Running Ubuntu 18.04, I changed from a swap partition to a swap file.

swapon -s (summary) and free show the swapfile with the new size. /etc/fstab was changed, permission on the swapfile changed and the swap partition was deleted. When there are updates (apt-get update and upgrade), I get this error:

Setting up amd64-microcode (3.20180524.1~ubuntu0.18.04.2) ...
update-initramfs: deferring update (trigger activated)
amd64-microcode: microcode will be updated at next boot
Processing triggers for libc-bin (2.27-3ubuntu1) ...
Processing triggers for initramfs-tools (0.130ubuntu3.1) ...
update-initramfs: Generating /boot/initrd.img-4.15.0-29-generic
W: initramfs-tools configuration sets RESUME=UUID=c5a2c6f4-b67c-4d95-bc23-8333ed6c0f11
W: but no matching swap device is available.

The UUID listed there is for the old swap partition. I didn't think a swap file has a UUID, but I am not sure about that. Everything else seems to work fine. How should I proceed to troubleshoot and fix this?

  • What does this show? sudo swapon --show? And: ls -lh /swapfile – oldfred Jul 30 '18 at 21:49
  • outputs are: NAME TYPE SIZE USED PRIO /swapfile file 3G 0B -2 and -rw------- 1 root root 3.0G Jul 10 13:00 /swapfile – rkeating Jul 30 '18 at 21:54
  • Those look essentially the same as mine. What does fstab show? Post above to preserve formatting. cat /etc/fstab – oldfred Jul 30 '18 at 23:28
  • Tried to post it above, but text was huge. Just going to put the last lines (about swap) here: # swap was on /dev/sdb5 during installation #UUID=c5a2c6f4-b67c-4d95-bc23-8333ed6c0f11 none swap #sw 0 0 # swap now in /swapfile /swapfile none swap sw 0 0 – rkeating Jul 31 '18 at 1:38
  • It's not an error, W: stands for Warning. – mook765 Aug 13 '19 at 15:45

That line is in /etc/initramfs-tools/conf.d/resume so try deleting it.

The file in question, /etc/initramfs-tools/conf.d/resume, hasn't even existed in an Ubuntu LTS release since 14.04. Deleting the one line it contained on an 18.04 system will never cause a problem. This is a great example of why a reinstall is preferable to an upgrade, sometimes old things get left which can later cause problems.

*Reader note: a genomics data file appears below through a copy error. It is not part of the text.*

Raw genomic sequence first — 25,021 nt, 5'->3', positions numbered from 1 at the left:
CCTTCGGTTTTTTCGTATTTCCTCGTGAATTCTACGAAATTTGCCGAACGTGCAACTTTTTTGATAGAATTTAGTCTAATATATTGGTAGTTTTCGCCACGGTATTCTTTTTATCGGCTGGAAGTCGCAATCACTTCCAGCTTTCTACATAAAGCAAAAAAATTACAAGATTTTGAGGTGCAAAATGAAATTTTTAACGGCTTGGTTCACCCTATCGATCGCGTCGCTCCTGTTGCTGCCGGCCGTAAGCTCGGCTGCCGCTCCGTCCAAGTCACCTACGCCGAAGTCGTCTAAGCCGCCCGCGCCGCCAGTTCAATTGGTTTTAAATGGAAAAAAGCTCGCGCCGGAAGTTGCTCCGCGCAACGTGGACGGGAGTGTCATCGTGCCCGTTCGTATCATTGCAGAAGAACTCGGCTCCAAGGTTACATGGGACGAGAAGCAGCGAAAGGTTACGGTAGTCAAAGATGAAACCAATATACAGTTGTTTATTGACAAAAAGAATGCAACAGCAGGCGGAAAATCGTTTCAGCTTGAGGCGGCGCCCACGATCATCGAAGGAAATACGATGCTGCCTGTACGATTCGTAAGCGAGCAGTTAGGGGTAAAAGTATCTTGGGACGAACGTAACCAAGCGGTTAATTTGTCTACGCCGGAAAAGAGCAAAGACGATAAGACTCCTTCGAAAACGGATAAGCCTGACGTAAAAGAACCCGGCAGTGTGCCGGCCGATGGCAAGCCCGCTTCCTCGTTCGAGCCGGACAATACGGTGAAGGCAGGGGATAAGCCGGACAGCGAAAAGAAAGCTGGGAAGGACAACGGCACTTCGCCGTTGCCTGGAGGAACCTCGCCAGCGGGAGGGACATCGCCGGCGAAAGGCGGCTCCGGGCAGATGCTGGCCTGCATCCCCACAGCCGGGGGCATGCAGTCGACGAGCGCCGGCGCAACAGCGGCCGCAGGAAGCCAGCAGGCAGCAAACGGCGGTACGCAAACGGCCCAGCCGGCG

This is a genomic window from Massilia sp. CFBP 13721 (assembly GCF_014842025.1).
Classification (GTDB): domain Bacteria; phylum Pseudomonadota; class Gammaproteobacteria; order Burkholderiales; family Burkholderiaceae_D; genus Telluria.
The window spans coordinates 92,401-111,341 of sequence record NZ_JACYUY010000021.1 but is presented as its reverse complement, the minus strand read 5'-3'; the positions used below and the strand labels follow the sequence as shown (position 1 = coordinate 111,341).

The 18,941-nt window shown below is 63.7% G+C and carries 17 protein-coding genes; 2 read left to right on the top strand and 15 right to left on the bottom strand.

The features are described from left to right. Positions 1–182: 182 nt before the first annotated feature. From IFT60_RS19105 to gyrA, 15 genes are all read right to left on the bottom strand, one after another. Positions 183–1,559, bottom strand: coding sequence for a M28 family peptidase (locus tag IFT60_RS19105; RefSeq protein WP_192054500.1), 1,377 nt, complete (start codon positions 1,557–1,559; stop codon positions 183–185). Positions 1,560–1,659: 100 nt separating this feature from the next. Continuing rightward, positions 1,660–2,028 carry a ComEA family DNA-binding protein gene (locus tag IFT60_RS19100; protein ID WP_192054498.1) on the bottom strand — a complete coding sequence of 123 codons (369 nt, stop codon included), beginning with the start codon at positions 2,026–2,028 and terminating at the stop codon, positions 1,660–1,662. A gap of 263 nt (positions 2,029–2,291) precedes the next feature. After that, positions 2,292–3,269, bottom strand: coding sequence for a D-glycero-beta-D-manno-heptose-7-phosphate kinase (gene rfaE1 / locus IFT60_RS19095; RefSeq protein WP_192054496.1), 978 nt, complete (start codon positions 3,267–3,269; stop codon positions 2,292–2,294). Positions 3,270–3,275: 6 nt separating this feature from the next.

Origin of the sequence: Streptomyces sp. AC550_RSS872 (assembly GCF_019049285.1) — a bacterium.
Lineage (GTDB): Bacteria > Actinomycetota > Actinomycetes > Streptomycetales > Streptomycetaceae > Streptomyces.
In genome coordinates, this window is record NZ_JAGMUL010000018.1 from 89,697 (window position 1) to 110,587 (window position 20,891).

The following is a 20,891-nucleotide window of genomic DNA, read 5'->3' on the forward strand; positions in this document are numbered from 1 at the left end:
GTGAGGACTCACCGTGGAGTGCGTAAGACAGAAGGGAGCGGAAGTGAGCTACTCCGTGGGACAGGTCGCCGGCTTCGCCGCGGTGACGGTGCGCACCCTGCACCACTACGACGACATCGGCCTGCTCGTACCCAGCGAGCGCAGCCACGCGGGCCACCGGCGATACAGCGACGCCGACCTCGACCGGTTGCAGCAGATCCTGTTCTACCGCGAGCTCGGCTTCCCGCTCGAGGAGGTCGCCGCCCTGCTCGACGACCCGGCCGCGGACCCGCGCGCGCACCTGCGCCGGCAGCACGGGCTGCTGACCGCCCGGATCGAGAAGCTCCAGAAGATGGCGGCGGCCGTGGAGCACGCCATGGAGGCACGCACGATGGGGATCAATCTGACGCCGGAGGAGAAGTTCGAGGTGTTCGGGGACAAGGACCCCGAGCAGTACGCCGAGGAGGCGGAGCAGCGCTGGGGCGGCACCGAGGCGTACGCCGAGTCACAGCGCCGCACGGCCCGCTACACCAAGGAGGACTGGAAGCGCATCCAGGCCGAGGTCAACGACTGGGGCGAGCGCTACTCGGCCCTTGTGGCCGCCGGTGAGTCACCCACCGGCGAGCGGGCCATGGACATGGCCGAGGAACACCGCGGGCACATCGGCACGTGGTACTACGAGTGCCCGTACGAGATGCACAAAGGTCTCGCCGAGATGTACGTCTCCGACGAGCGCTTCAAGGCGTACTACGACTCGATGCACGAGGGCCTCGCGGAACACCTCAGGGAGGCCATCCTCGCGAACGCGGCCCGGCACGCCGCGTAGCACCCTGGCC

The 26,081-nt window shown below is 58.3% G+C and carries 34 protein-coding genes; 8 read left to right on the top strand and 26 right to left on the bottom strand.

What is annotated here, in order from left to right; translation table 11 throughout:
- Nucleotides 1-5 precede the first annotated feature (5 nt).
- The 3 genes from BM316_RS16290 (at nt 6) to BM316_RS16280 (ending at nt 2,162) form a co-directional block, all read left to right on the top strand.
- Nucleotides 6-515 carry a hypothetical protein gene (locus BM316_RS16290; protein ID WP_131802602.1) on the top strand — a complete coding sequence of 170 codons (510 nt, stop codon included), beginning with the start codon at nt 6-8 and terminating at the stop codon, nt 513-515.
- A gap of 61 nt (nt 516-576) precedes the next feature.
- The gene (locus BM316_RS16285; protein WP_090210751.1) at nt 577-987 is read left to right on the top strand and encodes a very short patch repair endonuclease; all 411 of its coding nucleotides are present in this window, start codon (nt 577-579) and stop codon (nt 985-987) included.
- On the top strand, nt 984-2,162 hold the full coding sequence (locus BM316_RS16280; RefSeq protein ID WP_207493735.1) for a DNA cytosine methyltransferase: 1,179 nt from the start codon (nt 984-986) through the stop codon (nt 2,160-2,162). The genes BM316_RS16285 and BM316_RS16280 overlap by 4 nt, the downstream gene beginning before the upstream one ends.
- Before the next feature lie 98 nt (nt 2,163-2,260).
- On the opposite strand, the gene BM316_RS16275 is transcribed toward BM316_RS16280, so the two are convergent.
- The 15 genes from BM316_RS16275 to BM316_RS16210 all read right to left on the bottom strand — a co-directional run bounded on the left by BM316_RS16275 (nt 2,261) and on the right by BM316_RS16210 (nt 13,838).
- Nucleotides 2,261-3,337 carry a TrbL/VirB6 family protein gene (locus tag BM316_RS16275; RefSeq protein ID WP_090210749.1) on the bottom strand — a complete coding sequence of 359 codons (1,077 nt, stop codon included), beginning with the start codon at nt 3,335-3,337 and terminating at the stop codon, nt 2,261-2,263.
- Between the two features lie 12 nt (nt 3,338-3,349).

As for those who think blkid will produce anything at all for a swapfile, you are wrong, and the answer which suggest using blkid is non-responsive to the stated problem. Reread the question, there is no longer a swap partition.

As a comment suggested, a UUID for the swapfile may be produced with swaplabel, but it is left as an exercise for the reader to see if using that swapfile UUID in a configuration file which is no longer part of the Ubuntu system will actually fix anything, or just result in another UUID lookup failure.

  • 5
    +1 Yes. Delete it or replace with RESUME=NONE or make it a comment (put a # in the beginning of the line). – sudodus Jul 30 '18 at 21:36
  • 1
    Deleted it, reboot, reran apt update and upgrade. initramfs updated with no errors. Thanks! – rkeating Jul 30 '18 at 22:04
  • 3
    RESUME=NONE does not work on Ubuntu LTS 18.04. Deleting the line or RESUME= does work. – Serge Stroobandt Apr 3 '19 at 16:54
  • 1
    this screws up new debian and ubuntu installs. the answer below fixes it properly... just do that. – Eric Jul 21 '20 at 23:34
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    This answer is terrible advice. Please don't just delete stuff from Linux that you don't understand. How this is the accepted answer is baffling. Instead, follow the instruction in the other answers on using blkid to determine the correct swap partition UUID and substitute that! – dovetalk Jul 23 '20 at 21:55

Step 1:

$ sudo blkid

It will list get UUID of each device or partition on your system. Copy the UUID of swap partition.

Step 2:

$ sudo vim /etc/initramfs-tools/conf.d/resume

Replace the available UUID with paste the UUID which you just copied and save it.

Step 3:

$ sudo update-initramfs -u
  • 1
    'sudo swaplabel /swapfile' will actually show the UUID of swap FILE. sudo blkid shows partitions, not /swapfile. At least it is so in my case. Do you have a /swapfile created? – Gryu May 22 '20 at 15:00
  • This is the correct answer – Sam Protsenko Jun 8 '20 at 22:26
  • 3
    this should be the accepted answer. I hate those lazy "Delete it" answers. – Aries VII Jul 17 '20 at 10:55
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    This answer is invalid for this case. The OP stated: "The UUID listed there is for the old swap partition. I didn't think a swap file has a UUID". He is right. If he does not use a swap partition anymore, but a swap file, then there is no more UUID to deal with. So, this answer is out of purpose for this case. But, it can be useful for those that use a swap partition... – Laurent Simon Nov 12 '20 at 6:32

Editing /etc/fstab with new UUID of swap worked fine boot time reduced to 10 seconds from 2 mins

  • Perfect, but how is this related to no matching swap device available? – Marc Vanhoomissen Mar 11 '20 at 13:41
  • This has nothing to do with the problem, which is the RESUME swap partition in /etc/initramfs-tools/conf.d/resume. Not /etc/fstab! – dovetalk Jul 23 '20 at 21:58

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